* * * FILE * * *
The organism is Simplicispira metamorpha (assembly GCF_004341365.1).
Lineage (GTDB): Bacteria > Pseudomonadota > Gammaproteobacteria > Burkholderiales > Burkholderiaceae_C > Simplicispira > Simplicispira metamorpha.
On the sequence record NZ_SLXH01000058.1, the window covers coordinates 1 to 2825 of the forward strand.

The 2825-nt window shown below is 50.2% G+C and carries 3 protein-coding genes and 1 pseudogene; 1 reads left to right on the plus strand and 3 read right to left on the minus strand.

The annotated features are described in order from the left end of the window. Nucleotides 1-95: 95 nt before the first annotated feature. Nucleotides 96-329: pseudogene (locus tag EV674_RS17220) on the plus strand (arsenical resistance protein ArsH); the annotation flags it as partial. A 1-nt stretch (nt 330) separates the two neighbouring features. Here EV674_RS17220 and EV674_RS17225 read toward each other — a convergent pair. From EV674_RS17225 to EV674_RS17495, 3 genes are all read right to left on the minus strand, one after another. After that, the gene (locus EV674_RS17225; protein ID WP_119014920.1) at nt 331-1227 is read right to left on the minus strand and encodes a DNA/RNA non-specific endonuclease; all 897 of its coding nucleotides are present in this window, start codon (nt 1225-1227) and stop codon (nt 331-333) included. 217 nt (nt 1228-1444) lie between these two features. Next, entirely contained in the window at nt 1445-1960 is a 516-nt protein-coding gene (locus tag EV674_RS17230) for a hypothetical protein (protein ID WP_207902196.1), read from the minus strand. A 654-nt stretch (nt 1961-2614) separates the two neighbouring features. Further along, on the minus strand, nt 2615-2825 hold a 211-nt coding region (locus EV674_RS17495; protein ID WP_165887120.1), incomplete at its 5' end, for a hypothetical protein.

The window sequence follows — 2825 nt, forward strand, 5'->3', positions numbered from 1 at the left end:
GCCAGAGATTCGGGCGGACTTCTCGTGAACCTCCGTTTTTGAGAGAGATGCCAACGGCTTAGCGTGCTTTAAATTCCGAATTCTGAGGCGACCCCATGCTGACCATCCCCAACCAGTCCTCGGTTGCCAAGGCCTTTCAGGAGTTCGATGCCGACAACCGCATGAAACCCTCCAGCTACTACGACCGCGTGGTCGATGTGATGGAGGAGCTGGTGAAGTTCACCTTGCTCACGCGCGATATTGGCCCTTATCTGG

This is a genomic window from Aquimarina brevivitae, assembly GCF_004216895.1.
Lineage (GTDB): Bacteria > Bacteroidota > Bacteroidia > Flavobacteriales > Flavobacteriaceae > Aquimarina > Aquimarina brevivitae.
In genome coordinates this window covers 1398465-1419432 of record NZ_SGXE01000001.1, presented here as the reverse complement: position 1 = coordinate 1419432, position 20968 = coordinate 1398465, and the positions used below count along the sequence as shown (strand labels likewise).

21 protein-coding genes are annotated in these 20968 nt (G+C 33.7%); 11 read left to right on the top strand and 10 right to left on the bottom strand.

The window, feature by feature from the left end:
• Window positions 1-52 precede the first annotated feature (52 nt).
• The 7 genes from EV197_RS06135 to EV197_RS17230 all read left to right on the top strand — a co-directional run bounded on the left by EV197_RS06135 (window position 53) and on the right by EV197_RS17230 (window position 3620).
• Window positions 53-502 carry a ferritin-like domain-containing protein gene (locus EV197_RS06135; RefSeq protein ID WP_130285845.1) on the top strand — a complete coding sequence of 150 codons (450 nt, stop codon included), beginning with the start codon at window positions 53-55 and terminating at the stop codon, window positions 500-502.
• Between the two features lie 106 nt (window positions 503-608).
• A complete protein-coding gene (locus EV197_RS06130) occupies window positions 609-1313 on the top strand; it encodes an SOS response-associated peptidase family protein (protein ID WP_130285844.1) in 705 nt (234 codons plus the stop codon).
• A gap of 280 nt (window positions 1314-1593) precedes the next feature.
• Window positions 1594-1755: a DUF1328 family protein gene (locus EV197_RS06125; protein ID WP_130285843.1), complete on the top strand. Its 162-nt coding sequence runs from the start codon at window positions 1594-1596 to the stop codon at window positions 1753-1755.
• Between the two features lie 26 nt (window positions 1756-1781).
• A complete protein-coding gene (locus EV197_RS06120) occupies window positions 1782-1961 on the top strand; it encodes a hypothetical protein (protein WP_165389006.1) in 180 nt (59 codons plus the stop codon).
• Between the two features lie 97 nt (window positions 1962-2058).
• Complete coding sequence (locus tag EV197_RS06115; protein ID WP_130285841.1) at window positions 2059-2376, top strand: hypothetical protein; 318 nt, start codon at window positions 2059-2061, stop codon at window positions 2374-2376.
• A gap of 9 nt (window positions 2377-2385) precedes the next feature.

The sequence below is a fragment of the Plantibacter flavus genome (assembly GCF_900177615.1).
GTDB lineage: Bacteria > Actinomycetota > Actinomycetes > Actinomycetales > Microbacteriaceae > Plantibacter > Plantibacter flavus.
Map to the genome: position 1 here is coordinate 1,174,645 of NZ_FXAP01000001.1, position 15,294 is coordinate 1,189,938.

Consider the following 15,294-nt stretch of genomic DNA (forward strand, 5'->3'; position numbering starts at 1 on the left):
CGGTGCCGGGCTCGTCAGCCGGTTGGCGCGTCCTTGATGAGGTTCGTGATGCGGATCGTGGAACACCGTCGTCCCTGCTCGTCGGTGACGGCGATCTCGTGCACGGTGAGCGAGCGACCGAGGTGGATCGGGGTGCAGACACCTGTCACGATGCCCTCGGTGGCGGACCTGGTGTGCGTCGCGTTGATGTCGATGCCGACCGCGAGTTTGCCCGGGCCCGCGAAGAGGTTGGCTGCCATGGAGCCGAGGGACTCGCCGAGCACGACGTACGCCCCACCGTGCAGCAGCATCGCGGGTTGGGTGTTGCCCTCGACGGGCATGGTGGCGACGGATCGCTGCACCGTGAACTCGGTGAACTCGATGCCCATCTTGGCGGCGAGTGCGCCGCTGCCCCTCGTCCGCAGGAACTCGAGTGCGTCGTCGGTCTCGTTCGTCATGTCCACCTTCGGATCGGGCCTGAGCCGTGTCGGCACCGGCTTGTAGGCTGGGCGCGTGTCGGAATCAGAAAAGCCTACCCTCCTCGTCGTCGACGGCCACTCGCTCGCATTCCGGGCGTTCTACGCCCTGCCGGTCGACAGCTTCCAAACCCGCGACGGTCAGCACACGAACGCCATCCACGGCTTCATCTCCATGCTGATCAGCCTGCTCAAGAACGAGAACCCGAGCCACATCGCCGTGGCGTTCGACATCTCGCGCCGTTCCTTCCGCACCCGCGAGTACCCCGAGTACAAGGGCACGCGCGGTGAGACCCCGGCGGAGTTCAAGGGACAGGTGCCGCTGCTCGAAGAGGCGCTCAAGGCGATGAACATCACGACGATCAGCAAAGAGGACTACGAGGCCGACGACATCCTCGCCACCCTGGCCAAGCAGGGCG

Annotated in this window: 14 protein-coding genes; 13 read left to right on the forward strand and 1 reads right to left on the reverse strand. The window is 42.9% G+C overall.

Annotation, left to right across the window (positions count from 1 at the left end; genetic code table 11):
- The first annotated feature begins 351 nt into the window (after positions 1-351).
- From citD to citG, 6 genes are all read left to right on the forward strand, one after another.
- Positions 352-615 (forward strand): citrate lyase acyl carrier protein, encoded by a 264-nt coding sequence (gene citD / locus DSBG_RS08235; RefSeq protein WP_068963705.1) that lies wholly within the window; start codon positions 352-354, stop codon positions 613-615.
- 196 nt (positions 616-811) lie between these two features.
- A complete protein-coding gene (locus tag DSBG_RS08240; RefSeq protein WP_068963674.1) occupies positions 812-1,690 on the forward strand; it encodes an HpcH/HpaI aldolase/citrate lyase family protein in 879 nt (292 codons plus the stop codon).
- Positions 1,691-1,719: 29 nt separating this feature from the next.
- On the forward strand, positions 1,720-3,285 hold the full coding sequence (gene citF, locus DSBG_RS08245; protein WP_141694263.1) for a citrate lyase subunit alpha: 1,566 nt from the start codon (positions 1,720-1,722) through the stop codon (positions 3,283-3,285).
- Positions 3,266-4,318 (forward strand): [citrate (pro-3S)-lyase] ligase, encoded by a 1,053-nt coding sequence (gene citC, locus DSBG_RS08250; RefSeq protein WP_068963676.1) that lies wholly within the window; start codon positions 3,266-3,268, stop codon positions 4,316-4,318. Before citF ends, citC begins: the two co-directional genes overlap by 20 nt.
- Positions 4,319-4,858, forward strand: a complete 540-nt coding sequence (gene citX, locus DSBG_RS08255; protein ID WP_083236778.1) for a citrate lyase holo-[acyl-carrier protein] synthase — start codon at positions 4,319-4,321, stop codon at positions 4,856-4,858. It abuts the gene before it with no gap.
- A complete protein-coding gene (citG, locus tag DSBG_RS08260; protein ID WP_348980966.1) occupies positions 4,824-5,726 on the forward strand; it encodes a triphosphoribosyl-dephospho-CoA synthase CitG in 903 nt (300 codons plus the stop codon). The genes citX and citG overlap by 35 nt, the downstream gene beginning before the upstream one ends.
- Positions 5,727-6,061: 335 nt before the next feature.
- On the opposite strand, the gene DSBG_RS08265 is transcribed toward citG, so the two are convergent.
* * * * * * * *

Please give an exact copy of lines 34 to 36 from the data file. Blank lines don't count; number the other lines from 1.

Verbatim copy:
- Positions 352-615 (forward strand): citrate lyase acyl carrier protein, encoded by a 264-nt coding sequence (gene citD / locus DSBG_RS08235; RefSeq protein WP_068963705.1) that lies wholly within the window; start codon positions 352-354, stop codon positions 613-615.
- 196 nt (positions 616-811) lie between these two features.
- A complete protein-coding gene (locus tag DSBG_RS08240; RefSeq protein WP_068963674.1) occupies positions 812-1,690 on the forward strand; it encodes an HpcH/HpaI aldolase/citrate lyase family protein in 879 nt (292 codons plus the stop codon).